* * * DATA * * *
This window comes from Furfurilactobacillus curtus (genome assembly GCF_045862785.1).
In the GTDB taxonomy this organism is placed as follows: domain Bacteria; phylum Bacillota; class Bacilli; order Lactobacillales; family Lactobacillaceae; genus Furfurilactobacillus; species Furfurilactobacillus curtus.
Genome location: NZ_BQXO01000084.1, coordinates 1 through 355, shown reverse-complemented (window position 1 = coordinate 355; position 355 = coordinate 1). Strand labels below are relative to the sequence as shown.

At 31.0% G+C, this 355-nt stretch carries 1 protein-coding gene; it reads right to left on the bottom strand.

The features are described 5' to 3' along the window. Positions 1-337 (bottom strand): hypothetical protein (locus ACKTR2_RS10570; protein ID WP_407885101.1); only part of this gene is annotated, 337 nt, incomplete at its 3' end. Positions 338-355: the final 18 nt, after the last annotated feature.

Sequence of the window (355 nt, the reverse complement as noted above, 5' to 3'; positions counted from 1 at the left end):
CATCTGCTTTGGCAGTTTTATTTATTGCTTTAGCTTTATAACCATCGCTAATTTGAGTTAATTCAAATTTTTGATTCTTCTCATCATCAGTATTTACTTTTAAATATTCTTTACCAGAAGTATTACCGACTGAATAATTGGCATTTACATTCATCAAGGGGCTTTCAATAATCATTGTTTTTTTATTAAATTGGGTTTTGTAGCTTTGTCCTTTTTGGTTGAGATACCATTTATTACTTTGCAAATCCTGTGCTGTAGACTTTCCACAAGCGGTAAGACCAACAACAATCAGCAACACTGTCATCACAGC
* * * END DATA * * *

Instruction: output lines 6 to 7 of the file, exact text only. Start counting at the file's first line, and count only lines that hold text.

Sequence of the window (355 nt, the reverse complement as noted above, 5' to 3'; positions counted from 1 at the left end):
CATCTGCTTTGGCAGTTTTATTTATTGCTTTAGCTTTATAACCATCGCTAATTTGAGTTAATTCAAATTTTTGATTCTTCTCATCATCAGTATTTACTTTTAAATATTCTTTACCAGAAGTATTACCGACTGAATAATTGGCATTTACATTCATCAAGGGGCTTTCAATAATCATTGTTTTTTTATTAAATTGGGTTTTGTAGCTTTGTCCTTTTTGGTTGAGATACCATTTATTACTTTGCAAATCCTGTGCTGTAGACTTTCCACAAGCGGTAAGACCAACAACAATCAGCAACACTGTCATCACAGC